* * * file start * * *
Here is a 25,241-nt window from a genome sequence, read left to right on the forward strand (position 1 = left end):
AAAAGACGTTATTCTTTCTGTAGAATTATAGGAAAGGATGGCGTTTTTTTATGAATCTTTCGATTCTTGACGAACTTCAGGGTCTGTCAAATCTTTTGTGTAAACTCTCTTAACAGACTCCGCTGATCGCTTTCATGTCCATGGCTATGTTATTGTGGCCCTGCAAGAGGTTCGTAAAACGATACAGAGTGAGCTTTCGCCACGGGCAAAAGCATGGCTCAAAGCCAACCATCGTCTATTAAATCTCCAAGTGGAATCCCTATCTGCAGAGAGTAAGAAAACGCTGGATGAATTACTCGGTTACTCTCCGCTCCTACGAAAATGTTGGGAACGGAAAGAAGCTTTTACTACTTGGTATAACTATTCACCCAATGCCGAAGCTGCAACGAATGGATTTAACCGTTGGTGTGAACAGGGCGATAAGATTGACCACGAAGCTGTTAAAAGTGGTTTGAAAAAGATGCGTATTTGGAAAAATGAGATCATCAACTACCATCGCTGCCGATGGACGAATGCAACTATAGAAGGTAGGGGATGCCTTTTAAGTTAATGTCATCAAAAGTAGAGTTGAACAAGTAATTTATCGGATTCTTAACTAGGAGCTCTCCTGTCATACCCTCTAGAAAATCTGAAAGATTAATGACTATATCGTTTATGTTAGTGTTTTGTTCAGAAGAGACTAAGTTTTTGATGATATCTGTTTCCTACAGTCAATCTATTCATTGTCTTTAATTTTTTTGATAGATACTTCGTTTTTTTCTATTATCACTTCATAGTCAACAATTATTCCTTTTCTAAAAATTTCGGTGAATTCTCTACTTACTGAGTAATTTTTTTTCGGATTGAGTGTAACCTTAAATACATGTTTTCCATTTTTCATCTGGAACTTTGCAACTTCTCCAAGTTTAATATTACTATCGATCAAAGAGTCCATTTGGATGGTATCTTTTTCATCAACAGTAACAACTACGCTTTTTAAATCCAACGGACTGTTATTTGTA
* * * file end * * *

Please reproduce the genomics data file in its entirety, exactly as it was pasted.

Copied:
Here is a 25,241-nt window from a genome sequence, read left to right on the forward strand (position 1 = left end):
AAAAGACGTTATTCTTTCTGTAGAATTATAGGAAAGGATGGCGTTTTTTTATGAATCTTTCGATTCTTGACGAACTTCAGGGTCTGTCAAATCTTTTGTGTAAACTCTCTTAACAGACTCCGCTGATCGCTTTCATGTCCATGGCTATGTTATTGTGGCCCTGCAAGAGGTTCGTAAAACGATACAGAGTGAGCTTTCGCCACGGGCAAAAGCATGGCTCAAAGCCAACCATCGTCTATTAAATCTCCAAGTGGAATCCCTATCTGCAGAGAGTAAGAAAACGCTGGATGAATTACTCGGTTACTCTCCGCTCCTACGAAAATGTTGGGAACGGAAAGAAGCTTTTACTACTTGGTATAACTATTCACCCAATGCCGAAGCTGCAACGAATGGATTTAACCGTTGGTGTGAACAGGGCGATAAGATTGACCACGAAGCTGTTAAAAGTGGTTTGAAAAAGATGCGTATTTGGAAAAATGAGATCATCAACTACCATCGCTGCCGATGGACGAATGCAACTATAGAAGGTAGGGGATGCCTTTTAAGTTAATGTCATCAAAAGTAGAGTTGAACAAGTAATTTATCGGATTCTTAACTAGGAGCTCTCCTGTCATACCCTCTAGAAAATCTGAAAGATTAATGACTATATCGTTTATGTTAGTGTTTTGTTCAGAAGAGACTAAGTTTTTGATGATATCTGTTTCCTACAGTCAATCTATTCATTGTCTTTAATTTTTTTGATAGATACTTCGTTTTTTTCTATTATCACTTCATAGTCAACAATTATTCCTTTTCTAAAAATTTCGGTGAATTCTCTACTTACTGAGTAATTTTTTTTCGGATTGAGTGTAACCTTAAATACATGTTTTCCATTTTTCATCTGGAACTTTGCAACTTCTCCAAGTTTAATATTACTATCGATCAAAGAGTCCATTTGGATGGTATCTTTTTCATCAACAGTAACAACTACGCTTTTTAAATCCAACGGACTGTTATTTGTA